Taiwan mulls longer compulsory military service amid growing military tensions

The debate comes as the U.S. sends a defense delegation to meet with President Tsai Ing-wen, and a warship.
By Hwang Chun-mei and Jojo Man
2022.03.01
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Taiwan mulls longer compulsory military service amid growing military tensions Taiwanese soldiers raise flags on military vehicles during a national day parade in front of the Presidential Palace in Taipei, Oct. 10, 2021.
AFP

Democratic Taiwan is considering stepping up military recruitment amid fears China could speed up plans move against the country while the rest of the world is focusing on events in Ukraine, as a U.S. defense delegation began a two day visit on Tuesday.

Taiwanese defense ministery Chiu Kuo-cheng told the Legislative Yuan on Tuesday that a move from national service to conscription "can't be ruled out," as lawmakers debated moving to a more active military recruitment program.

Taiwan's army numbered 162,282 in 2021, with males over the age of 18 required to complete four months' military training, but falling birthrates mean that the pool of potential recruits is dwindling.

The government had previously regarded all males up to the age of 36 as conscripted reservists. The legal affairs bureau tabled a proposal in the Legislative Yuan calling for debate on a return to conscription, if the military needs of the country can't be met by volunteers alone.

Chiu said proposals to bring back year-long military service were also on the table alongside other options, but "I haven't made a decision yet."

Opposition Kuomintang (KMT) lawmaker Tseng Ming-tsung welcomed the proposals, although he said there should be a consensus among the island's 23 million population.

"Given that the current situation is so tense across the Taiwan Strait, this may lead to war," Tseng said. "Assuming there is a [nationwide] consensus, we will support it."

"I think it is time to bring it out and have a proper debate," Tseng said.

Ruling Democratic Progressive Party (DPP) lawmaker Luo Chi-cheng said people in Taiwan are strongly affected by Putin's war in Ukraine.

"There is going to be a more positive attitude to discussing these issues right now," Luo said. "It may be that there will be a modest extension of national military service to enable our military to respond as needed in the event of war."

National defense researcher Shu Hsiao-hwang said the current training period of four months may not be enough in the face of saber-rattling from Beijing.

"The training period is really short right now ... which means that professional, operations and equipment training is also too short, which will cause problems for conscripted troops in future," Shu said.

He said the lack of specialist training could mean a lack of key specialties among conscripted personnel, and that learning tactics in a training session was a far cry from knowing how to apply them on the battlefield.

US commitment

The U.S. delegation appointed by President Joe Biden arrived in Taiwan to be greeted by foreign minister Joseph Wu, as the guided-missile destroyer USS Ralph Johnson passed through the Taiwan Strait.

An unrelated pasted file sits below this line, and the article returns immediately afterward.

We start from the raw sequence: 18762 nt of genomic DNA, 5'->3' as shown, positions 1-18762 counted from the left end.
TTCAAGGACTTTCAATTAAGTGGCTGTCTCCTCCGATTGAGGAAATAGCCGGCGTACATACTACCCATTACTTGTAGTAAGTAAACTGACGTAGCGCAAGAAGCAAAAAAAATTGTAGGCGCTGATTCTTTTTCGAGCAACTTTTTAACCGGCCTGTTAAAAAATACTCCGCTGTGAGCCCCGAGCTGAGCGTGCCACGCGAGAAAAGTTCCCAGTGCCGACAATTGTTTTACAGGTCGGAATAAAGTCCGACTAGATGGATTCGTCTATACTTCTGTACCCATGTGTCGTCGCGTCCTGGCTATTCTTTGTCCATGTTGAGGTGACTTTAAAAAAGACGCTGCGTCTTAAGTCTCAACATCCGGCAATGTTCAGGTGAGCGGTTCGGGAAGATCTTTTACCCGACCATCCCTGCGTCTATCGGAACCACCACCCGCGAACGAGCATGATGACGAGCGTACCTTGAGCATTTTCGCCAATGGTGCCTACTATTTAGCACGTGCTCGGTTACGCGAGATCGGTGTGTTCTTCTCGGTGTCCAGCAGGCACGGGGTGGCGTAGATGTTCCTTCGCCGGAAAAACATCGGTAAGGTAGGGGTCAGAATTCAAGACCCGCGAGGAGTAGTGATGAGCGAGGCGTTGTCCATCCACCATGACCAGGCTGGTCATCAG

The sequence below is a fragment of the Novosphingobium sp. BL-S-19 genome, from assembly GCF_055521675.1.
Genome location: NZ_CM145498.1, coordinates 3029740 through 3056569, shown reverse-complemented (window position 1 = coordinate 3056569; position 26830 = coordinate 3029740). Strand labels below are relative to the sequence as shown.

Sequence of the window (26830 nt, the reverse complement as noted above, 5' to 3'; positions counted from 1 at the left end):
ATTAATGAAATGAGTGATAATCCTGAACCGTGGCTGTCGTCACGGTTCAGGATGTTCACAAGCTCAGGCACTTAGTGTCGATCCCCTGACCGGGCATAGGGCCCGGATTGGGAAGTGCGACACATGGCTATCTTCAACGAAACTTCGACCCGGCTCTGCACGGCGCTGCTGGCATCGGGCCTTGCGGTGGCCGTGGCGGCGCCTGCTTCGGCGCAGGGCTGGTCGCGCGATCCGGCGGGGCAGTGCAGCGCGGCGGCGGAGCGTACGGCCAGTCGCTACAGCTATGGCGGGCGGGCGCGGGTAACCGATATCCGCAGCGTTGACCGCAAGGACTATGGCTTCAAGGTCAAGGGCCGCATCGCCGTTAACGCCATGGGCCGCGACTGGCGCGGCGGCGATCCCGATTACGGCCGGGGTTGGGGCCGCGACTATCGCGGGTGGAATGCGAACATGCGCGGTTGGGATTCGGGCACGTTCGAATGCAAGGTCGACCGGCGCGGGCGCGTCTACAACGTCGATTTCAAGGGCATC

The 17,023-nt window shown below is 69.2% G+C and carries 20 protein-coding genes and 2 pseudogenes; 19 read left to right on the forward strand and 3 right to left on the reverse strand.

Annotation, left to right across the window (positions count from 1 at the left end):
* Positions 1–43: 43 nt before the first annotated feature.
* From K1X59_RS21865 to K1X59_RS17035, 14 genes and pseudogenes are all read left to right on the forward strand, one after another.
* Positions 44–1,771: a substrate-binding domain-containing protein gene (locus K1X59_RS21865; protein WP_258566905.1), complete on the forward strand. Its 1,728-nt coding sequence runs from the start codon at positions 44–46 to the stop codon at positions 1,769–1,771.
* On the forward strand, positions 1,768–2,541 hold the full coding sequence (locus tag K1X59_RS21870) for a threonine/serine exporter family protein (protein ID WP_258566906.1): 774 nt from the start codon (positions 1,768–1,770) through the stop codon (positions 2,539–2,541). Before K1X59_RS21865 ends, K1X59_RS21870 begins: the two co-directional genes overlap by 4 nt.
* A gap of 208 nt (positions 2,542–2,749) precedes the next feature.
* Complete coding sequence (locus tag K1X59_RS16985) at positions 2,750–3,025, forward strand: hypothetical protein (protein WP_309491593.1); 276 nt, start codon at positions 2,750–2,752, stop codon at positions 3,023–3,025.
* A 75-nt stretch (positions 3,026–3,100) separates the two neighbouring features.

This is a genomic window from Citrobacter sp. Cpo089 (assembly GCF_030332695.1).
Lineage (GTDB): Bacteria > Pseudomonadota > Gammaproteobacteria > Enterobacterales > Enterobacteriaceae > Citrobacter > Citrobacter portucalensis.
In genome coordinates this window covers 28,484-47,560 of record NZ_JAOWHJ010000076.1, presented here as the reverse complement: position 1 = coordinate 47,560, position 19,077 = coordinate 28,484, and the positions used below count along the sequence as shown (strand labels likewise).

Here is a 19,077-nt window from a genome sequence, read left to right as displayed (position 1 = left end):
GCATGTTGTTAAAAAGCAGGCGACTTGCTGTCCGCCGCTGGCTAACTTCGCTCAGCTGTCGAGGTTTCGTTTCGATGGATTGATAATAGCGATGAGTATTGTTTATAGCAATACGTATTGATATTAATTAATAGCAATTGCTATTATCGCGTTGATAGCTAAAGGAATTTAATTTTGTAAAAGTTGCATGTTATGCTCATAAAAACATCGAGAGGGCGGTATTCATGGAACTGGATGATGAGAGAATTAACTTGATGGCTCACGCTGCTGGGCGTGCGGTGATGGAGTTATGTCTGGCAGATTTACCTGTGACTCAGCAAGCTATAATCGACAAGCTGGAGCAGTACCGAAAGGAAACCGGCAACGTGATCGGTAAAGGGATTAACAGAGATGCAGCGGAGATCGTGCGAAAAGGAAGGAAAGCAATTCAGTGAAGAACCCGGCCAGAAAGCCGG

The U.S. Navy said the ship’s passage "demonstrates the United States’ commitment to a free and open Indo-Pacific."

Former Chairman of the Joint Chiefs of Staff Mike Mullen will also meet with President Tsai Ing-wen and other top officials, with Tsai's office calling for "an in-depth exchange of views on Taiwan-U.S. cooperation issues in various fields."

Taiwan hopes the sides will "continue to deepen the steady development of Taiwan-U.S. relations, continue to jointly maintain regional peace and stability, and continue to jointly contribute to global peace and prosperity," the presidential office said in a statement.

Former U.S. Secretary of State Mike Pompeo is also expected in Taiwan on Wednesday, and will also meet with Tsai.

“Former Secretary of State Pompeo's visit displays fully U.S. bipartisan backing for its ‘rock solid' support" for Taiwan, the island's foreign ministry said in a statement.

'Futile' visit

China on Tuesday said the delegation's visit was "futile."

"[It is] futile for the U.S. to send anyone to demonstrate its so-called support for Taiwan," foreign ministry spokesman Wang Wenbin told a regular news briefing in Beijing.

He called on Washington to end "all forms of official exchange with Taiwan."

Under CCP leader Xi Jinping, China has stepped up its territorial claims on Taiwan, which has never been ruled by the CCP, nor formed part of the People's Republic of China.

Tsai, who was re-elected in a landslide victory on a platform of defending the country's democratic way of life, has repeatedly said nobody in Taiwan is interested in being ruled by Beijing, citing the current crackdown on public dissent and political opposition in Hong Kong as illustrative of life under CCP rule.

China has stepped up flights of its military aircraft into Taiwan's air defense identification zone to a near-daily basis, while the Biden administration has followed that of Trump in boosting official contacts with Taiwan and continuing to supply its military with arms.

Translated and edited by Luisetta Mudie.

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